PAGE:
Global Analysis of Streamflow Response to Forest Management

Predicting the responses of streamflow to changes in forest management is fundamental to the sustainable regulation of water resources. However, studies of changes in forest cover have yielded unclear and largely unpredictable results.

In this paper, Jaivime Evaristo from Copernicus Institute of Sustainable Development, Utrecht University, Utrecht, The Netherlands with Jeffrey J. McDonnell of Global Institute for Water Security, School of Environment and Sustainability, University of Saskatchewan, Saskatoon, Canada
compile a comprehensive and spatially distributed database of forest-management studies worldwide, to assess the factors that control streamflow response to forest planting and removal. 

They have introduced a vegetation-to-bedrock model that includes seven key landscape factors in order to explain the impacts of forest removal and planting on water yield. They demosntrate that the amount of water stored in a landscape is the most important factor in predicting streamflow response to forest removal, whereas the loss of water through evaporation and transpiration is the most important factor in predicting streamflow response to forest planting.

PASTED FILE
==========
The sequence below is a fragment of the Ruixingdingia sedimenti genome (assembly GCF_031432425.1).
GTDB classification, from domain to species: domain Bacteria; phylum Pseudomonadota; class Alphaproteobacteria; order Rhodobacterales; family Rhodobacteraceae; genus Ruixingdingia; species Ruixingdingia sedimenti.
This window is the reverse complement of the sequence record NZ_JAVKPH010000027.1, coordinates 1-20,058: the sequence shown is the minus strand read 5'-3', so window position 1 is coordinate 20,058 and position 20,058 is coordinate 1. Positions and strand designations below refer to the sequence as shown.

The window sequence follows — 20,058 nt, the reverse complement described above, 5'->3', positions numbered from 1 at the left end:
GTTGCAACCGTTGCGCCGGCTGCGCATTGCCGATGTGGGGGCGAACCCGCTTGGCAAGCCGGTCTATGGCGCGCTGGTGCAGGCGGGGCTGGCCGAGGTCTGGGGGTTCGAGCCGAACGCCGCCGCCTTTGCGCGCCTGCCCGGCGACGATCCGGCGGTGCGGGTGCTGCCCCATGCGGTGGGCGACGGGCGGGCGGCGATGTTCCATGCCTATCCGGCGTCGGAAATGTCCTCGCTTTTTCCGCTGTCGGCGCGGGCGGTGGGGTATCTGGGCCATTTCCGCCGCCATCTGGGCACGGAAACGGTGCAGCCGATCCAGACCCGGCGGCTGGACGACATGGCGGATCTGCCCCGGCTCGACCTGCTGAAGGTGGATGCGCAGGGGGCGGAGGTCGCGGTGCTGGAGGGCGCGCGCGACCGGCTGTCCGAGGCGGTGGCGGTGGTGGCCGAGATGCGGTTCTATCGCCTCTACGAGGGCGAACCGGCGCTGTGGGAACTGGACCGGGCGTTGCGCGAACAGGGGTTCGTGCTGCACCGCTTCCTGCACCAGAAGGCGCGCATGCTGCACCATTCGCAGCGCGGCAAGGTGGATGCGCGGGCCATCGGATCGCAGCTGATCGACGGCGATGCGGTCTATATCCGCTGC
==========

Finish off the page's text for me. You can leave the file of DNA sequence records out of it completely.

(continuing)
The findings of this study affect model parameterizations in climate change mitigation schemes (involving, for example, afforestation or deforestation) in different geologic and climate regions around the world, and inform practices for the sustainable management of water resources.


Global Analysis of Streamflow Response to Forest Management

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